Congressional Republicans introduced a bill that would prohibit federal funds from going to universities that provide chemical abortion pills to students.
Illinois Rep. Mary Miller, Texas Rep. Chip Roy, and Montana Sen. Steve Daines co-sponsored the legislation in response to a 2019 California bill requiring public universities to provide chemical abortion pills to students beginning in 2023. The California legislation became the first in the nation to require abortion medication on campuses and was signed into law by Democratic Gov. Gavin Newsom.
The bill applies to the 34 campuses in the University of California and California State University systems. According to NBC News, the law can only be implemented in 2023 if a state commission can raise more than $10 million in private donations to pay for it.
The Republican bill also aims to curb blue states from instituting similar laws on public universities in the future.
“[This bill aims] to prohibit the award of Federal funds to an institution of higher education that hosts or is affiliated with a student-based service site that provides abortion drugs or abortion to students of the institution or to employees of the institution or site, and for other purposes,” the bill reads.
During a press conference introducing the bill, Daines called oral abortion pills “do-it-yourself abortions” that put young women, as well as unborn children, at risk. Daines placed the access to risky pills directly on blue states, such as California.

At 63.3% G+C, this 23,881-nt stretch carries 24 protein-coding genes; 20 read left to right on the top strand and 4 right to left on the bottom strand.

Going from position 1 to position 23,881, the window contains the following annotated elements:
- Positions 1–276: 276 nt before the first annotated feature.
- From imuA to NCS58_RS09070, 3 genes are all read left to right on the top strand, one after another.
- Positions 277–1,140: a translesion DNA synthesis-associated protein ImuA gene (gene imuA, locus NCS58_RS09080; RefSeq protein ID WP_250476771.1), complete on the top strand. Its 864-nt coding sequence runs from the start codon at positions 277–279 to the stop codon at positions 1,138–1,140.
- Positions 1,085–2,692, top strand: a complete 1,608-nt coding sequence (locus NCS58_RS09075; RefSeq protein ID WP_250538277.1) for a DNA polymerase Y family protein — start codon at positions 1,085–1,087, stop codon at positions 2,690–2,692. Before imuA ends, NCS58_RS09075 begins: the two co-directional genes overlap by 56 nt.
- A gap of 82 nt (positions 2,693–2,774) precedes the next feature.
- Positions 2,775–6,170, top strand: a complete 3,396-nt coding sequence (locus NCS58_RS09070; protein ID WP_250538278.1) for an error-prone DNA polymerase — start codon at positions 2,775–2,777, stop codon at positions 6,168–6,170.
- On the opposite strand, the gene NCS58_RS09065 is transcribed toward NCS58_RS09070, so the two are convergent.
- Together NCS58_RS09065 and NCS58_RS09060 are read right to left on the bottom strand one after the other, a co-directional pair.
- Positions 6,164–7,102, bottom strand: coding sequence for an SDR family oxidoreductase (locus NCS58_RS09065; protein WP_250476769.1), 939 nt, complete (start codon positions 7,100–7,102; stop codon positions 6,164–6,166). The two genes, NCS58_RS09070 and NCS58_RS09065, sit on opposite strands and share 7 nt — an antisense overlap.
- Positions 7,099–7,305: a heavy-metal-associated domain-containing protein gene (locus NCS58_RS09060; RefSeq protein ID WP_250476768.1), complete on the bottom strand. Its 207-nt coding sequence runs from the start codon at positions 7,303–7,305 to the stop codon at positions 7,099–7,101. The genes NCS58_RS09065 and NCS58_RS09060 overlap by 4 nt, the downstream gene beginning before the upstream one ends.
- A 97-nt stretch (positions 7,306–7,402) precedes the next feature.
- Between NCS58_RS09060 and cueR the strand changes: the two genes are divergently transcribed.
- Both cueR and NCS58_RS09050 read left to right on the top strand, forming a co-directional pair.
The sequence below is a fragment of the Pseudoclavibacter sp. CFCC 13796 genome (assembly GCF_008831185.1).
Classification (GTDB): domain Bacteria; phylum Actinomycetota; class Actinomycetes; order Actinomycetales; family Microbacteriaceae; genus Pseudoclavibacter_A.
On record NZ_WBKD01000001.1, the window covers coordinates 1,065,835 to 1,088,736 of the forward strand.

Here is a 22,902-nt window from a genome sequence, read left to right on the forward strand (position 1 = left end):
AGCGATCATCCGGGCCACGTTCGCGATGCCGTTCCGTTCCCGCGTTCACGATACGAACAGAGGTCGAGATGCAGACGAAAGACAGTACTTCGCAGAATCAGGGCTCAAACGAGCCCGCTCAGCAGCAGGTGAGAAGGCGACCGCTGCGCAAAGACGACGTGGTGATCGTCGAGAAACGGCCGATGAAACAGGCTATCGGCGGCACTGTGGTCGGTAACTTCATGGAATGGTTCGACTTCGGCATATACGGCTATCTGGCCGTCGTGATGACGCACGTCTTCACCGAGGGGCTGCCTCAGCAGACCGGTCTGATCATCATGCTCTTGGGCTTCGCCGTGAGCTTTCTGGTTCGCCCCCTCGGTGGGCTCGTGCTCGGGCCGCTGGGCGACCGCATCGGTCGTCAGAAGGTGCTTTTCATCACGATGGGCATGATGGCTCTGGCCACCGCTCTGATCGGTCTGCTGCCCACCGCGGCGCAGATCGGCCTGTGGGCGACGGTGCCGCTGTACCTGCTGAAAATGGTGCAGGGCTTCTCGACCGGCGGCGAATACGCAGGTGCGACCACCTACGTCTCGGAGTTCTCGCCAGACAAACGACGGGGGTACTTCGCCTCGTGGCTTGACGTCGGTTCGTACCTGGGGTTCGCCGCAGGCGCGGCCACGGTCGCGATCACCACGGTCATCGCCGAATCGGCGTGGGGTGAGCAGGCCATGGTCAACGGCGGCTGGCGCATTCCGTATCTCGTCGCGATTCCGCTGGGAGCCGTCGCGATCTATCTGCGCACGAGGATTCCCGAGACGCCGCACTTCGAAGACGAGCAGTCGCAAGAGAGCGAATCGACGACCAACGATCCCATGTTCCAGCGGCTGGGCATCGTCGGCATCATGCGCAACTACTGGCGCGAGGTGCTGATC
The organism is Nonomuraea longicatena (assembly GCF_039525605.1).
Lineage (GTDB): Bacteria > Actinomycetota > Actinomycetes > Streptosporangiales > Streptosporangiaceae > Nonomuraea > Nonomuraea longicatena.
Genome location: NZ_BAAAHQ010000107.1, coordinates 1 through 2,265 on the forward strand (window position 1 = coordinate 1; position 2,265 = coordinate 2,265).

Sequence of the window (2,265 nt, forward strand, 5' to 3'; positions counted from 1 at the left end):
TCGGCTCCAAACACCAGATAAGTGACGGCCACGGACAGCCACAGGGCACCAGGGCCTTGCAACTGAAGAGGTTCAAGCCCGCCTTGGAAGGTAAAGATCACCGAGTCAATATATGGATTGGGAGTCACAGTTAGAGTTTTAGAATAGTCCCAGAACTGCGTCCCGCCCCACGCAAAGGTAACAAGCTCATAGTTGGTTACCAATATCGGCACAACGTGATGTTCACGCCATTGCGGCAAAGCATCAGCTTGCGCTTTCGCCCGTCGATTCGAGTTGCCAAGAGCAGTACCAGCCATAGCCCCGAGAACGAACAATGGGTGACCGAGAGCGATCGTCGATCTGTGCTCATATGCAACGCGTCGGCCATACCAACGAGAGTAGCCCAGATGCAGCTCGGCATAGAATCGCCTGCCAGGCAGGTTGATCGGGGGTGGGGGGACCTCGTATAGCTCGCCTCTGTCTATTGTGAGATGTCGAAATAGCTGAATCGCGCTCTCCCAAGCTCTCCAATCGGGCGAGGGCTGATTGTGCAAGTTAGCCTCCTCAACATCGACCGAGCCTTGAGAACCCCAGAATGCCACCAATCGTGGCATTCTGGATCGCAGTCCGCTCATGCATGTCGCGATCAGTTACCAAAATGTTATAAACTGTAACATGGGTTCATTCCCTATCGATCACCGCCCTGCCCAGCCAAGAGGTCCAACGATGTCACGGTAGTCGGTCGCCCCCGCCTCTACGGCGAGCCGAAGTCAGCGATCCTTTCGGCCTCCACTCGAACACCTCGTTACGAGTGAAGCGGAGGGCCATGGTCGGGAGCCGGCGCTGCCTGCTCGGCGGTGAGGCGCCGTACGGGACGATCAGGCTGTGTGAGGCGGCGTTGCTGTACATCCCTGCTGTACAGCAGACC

“For too long the abortion industry has been taking advantage of vulnerable women and now, blue states like California are beginning to require campus clinics to provide chemical abortions on demand,” Daines said. “These do-it-yourself abortions put young women in dangerous situations that they are oftentimes forced to deal with alone in their dorm room. This not only ends the life of an unborn child, it endangers the mother’s life as well. We cannot allow campus health centers to turn into abortion clinics.”
Chemical abortions have become increasingly more common among women in the past 20 years. In 2001, 5 percent of abortions were provided via pills. As of 2017, that number jumped to 39 percent.
Women who obtain chemical abortion pills must ingest two pills. The first is called Mifepristone, which blocks the hormone progesterone, destabilizing the uterine wall and effectively starving the baby. The second pill, Misoprostol, is taken a few days later at home and causes contractions. A woman proceeds to expel the baby and deliver her aborted child at home.
Roy said that Congress must act to protect young women from the “dangers” of abortion pills.
“Congress has a duty to act, not just to protect innocent babies from abortion but to protect vulnerable women from the lies of the abortion industry and the extensive dangers of chemical abortions,” Roy said.
The bill has support from a slew of pro-life activist groups including Students for Life Action, Susan B. Anthony List Action, March for Life Action, Heritage Action, and more.